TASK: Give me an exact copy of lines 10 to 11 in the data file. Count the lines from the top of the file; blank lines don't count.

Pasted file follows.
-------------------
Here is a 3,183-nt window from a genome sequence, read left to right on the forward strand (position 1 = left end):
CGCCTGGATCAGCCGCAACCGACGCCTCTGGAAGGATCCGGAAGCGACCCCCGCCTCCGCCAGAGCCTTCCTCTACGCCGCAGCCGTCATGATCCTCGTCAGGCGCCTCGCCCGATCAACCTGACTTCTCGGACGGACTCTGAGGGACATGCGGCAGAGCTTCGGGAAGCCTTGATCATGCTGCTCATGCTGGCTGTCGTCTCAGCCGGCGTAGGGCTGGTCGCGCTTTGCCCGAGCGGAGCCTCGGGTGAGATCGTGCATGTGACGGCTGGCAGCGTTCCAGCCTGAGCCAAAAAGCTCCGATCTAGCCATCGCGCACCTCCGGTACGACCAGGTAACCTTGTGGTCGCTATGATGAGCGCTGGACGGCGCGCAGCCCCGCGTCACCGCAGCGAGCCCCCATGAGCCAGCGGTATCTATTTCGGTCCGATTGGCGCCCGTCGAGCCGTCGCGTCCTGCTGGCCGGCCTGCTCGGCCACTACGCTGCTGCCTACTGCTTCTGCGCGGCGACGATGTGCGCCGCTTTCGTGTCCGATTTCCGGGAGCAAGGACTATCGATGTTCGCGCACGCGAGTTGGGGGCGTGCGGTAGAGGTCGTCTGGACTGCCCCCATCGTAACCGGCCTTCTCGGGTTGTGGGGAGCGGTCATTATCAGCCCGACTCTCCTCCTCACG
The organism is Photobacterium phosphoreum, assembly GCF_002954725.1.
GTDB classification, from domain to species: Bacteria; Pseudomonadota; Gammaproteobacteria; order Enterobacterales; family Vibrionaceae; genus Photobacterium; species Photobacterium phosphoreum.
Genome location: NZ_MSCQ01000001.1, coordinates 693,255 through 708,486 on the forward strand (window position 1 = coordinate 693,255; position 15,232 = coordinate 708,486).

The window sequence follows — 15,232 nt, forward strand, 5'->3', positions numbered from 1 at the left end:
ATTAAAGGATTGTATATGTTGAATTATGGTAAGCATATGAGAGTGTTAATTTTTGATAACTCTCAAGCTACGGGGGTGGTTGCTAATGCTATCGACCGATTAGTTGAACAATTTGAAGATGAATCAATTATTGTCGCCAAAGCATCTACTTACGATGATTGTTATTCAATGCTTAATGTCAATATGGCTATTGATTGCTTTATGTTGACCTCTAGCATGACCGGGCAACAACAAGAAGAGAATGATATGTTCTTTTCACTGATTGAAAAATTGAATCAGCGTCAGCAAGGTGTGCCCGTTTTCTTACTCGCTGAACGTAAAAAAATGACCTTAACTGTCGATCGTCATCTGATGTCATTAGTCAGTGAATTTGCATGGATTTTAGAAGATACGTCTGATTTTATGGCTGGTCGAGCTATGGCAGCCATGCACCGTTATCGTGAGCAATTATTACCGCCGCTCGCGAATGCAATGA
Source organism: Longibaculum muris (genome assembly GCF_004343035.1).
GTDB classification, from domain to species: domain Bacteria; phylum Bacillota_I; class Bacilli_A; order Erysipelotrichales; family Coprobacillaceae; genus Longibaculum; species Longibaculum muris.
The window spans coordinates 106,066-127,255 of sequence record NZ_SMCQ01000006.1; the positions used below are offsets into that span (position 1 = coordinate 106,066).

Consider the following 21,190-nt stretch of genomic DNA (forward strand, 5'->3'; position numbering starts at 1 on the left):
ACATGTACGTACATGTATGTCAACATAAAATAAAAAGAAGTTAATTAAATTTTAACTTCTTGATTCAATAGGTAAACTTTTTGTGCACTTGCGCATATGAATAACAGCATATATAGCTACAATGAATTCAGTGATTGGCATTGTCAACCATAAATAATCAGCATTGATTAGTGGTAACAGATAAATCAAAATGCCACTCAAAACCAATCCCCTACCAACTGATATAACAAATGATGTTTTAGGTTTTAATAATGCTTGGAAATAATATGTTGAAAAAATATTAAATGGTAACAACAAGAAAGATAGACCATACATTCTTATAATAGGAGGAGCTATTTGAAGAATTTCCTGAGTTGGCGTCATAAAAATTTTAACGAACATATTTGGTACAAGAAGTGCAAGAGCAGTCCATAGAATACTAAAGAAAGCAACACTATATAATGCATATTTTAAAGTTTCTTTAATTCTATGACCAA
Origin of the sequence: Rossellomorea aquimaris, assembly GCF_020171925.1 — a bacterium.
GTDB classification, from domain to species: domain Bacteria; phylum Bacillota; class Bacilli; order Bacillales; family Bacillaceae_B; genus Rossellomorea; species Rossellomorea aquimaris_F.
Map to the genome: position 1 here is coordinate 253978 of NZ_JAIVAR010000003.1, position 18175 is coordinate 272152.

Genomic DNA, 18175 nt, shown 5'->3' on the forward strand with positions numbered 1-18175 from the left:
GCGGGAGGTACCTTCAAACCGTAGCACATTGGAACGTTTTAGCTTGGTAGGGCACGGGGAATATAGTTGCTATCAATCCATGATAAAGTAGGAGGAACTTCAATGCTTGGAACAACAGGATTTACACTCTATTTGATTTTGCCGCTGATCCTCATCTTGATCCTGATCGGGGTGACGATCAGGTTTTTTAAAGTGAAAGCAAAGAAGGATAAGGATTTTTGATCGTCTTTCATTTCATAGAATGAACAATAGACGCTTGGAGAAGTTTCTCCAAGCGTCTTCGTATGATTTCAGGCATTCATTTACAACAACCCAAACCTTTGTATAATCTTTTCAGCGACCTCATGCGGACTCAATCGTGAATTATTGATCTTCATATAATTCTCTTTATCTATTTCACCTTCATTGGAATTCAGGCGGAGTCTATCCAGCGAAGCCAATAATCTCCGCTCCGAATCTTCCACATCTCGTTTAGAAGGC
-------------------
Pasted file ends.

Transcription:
The window spans coordinates 106,066-127,255 of sequence record NZ_SMCQ01000006.1; the positions used below are offsets into that span (position 1 = coordinate 106,066).

Consider the following 21,190-nt stretch of genomic DNA (forward strand, 5'->3'; position numbering starts at 1 on the left):